That's why I don't get too excited about the revelation that Maciel plagiarized a Spanish text called "El Salterio de mis Dias." All founders are influenced by their "Sitz im Leben," roughly translating to "setting in life." I am not saying its OK to plagiarize - but, in the light of all the other sordid revelations I don't think it's worth going in to a feeding frenzy over this one. I wasn't a huge fan of the "Salterio" - but I'm guessing that more people read Maciel's version than the original. Was that all bad?
          God manages to "write straight on crooked lines." Bad people can do good deeds just as good people do bad things. Maciel was a disaster. The miracle is that God seems to have used him to bring a lot of people closer to Christ. Go figure!
          The Legion of Christ is, I hope, trying to investigate as much as it can about the life and times of their founder - a painful undertaking. Like having to rifle through the most unsavory, unknown aspects of a bad parent's life.
          Who knows what else we will hear. Does it matter? The damage is done. As the Christophers used to say "better to light a candle that curse the darkness." I'm waiting to see if the ApostolicVisitation can "fix" the Legion. I hope they don't throw out the baby with the bathwater. I'm rooting for them.

          When I publish my book my point of view will, I hope, by optimistic and motivational - I'll choose to see the glass as half-full. Good people trapped in a bad situation can turn adversity into positive change.

          Respite from the main-stream media?

          Gary Stern comments on the lack of media coverage given to the debacle regarding the Legionaries of Christ.I must say I have been surprised how it has flown under main-stream radar. Let's see what happens when the results of the Apostolic Visitation  (currently underway) are published in March.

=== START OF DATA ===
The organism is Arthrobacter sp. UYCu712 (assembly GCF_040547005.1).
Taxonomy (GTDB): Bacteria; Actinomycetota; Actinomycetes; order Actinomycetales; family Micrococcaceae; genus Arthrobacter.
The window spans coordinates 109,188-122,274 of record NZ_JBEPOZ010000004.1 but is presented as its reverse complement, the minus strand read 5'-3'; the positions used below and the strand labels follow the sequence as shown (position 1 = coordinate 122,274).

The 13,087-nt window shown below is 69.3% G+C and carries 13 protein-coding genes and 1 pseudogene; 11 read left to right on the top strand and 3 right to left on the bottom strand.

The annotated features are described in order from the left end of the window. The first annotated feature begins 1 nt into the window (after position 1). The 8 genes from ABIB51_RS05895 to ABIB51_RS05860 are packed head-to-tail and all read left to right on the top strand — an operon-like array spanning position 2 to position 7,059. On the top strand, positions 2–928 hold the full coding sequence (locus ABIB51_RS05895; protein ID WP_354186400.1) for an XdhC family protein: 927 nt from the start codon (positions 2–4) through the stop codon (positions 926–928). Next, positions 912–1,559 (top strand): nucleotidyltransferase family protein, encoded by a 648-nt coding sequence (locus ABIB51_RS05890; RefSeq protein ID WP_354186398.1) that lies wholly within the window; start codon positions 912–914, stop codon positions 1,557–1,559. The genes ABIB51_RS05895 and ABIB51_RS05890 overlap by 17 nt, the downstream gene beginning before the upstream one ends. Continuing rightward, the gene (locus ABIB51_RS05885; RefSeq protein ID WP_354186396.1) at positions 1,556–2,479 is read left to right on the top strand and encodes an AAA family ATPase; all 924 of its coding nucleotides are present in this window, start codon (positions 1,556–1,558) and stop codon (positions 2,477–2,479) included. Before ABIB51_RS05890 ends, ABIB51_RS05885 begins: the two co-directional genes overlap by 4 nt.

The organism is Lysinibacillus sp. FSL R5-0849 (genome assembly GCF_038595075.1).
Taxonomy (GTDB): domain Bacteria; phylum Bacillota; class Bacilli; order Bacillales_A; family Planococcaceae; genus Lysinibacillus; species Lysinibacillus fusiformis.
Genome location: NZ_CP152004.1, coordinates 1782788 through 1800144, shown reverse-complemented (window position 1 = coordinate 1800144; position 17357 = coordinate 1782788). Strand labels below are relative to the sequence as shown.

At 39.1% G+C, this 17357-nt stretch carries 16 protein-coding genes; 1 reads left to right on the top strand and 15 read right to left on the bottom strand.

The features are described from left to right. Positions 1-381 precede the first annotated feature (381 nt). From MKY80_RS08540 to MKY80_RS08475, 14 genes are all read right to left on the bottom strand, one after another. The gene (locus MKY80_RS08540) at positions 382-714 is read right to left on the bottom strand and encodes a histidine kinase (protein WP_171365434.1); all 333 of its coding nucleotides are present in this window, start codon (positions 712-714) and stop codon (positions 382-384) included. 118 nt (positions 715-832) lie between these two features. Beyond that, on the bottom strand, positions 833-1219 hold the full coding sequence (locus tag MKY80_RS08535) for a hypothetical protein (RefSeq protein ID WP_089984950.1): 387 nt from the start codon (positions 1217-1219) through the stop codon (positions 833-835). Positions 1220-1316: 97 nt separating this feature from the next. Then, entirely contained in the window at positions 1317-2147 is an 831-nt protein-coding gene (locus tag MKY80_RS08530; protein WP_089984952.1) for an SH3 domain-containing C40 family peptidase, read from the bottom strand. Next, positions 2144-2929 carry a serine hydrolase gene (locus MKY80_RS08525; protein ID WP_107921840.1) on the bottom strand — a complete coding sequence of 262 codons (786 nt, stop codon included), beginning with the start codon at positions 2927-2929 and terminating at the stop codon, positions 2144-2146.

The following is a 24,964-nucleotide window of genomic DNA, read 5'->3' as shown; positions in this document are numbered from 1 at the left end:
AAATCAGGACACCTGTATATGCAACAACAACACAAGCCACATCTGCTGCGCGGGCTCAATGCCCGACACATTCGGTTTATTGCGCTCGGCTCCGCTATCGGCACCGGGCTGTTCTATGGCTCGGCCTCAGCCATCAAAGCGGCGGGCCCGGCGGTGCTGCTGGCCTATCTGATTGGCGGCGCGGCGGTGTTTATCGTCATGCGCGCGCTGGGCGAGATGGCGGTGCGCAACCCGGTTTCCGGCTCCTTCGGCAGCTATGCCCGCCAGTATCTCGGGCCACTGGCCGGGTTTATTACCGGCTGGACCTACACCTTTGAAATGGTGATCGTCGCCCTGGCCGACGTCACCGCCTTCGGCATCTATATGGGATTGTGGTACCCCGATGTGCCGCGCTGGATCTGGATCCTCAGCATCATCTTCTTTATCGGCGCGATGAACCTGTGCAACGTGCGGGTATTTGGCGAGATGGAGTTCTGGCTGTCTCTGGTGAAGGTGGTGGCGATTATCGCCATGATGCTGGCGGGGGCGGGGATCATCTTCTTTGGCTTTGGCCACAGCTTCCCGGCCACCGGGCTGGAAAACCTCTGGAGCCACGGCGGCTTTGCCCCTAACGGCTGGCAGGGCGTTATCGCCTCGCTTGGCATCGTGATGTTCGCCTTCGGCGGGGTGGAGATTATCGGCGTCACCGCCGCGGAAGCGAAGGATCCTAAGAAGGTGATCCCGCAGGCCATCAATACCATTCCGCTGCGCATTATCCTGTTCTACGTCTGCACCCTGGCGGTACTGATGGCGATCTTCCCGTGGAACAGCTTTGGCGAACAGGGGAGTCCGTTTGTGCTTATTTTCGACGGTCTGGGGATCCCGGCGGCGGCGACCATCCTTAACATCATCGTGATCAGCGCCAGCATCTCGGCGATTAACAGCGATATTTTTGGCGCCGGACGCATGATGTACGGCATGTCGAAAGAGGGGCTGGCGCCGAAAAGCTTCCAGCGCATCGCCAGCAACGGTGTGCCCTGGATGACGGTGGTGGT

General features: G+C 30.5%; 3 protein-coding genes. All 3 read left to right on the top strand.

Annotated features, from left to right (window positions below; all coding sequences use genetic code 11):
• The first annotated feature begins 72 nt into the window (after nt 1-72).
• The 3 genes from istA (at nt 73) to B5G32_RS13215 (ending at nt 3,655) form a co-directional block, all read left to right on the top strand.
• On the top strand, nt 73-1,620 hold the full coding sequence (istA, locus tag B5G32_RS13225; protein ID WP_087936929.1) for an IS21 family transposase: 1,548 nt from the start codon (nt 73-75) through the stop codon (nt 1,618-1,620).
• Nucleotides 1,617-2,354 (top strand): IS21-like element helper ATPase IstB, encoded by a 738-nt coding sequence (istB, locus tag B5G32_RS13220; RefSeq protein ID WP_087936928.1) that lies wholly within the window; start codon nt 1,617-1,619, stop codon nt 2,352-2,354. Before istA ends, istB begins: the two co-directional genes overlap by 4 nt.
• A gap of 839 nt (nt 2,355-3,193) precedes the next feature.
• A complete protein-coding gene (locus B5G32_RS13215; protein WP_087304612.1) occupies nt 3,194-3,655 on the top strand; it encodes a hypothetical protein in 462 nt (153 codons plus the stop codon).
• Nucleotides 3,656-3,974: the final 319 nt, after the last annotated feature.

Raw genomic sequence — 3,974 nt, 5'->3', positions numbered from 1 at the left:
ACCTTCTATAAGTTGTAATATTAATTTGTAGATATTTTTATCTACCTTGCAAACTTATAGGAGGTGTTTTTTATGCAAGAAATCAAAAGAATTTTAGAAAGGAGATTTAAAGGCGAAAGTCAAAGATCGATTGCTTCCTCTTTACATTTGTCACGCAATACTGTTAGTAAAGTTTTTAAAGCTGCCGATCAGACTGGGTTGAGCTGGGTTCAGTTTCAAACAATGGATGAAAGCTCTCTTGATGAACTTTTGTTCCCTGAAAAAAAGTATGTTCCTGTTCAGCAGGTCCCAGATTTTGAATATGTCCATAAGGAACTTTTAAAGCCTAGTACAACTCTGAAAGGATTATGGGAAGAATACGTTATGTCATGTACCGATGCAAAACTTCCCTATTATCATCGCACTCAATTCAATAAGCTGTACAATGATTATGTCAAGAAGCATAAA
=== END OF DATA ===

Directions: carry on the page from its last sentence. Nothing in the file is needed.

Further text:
From Gary Stern: "One can argue that the tale of Maciel and the Legionaries is a microcosm of the larger sex-abuse scandal. Allegations of abuse were made and the church—in this case, the POPE—either looked the other way or ignored the evidence. What did he know? When did he know it?

          Stern gives the facts in a nutshell:
          • "Pope John Paul II was enamored with the Legionaries, a fast-growing, very traditional Catholic order of priests that was founded in 1941 in Mexico by Marcial Maciel. 
          • The pope ignored allegations by about a dozen former seminarians that Maciel had sexually abused themIn 2006, Pope Benedict XVI publicaly retired Maciel from ministry, without saying why. But it was obvious.
          • This past February, the Legion itself disclosed that Maciel had fathered children and lived a “double life.” The Vatican is now investigating the order."

          Jack, I thought you were still in Africa!

          This posting by Patrick Madrid caught my eye this morning. Twenty years after I left the Legion I bumped into a Legionary colleague as we picked up our baggage at Mexico City's airport. "My God, it's Jack!" he said when we recognized each other. "Where have you been? I thought you were still in Africa!"

          My forthcoming book covers this ingrained behaviour which is the subject of Madrid's comments:

          "Historically, the Legion has been very intent on preventing the news of defections from the order by its priests and seminarians from becoming known among the rank and file membership of the Legion and its lay affiliate, Regnum Christ. The euphemism that "Father So and So has been reassigned to a different front" has long been a standard opaque response given when someone inquires as to why a certain LC priest is suddenly no longer around.

          With Father Gill's open letter explaining the reasons for his leaving to seek incardination as a priest of the Archdiocese of New York, there can be no doubt as to why he left and where he went. I suspect that more than a few of his LC confreres will follow his lead and that of other Legionaries who exited before him because the scandals and the mishandling of the scandals which have engulfed the order over the past year.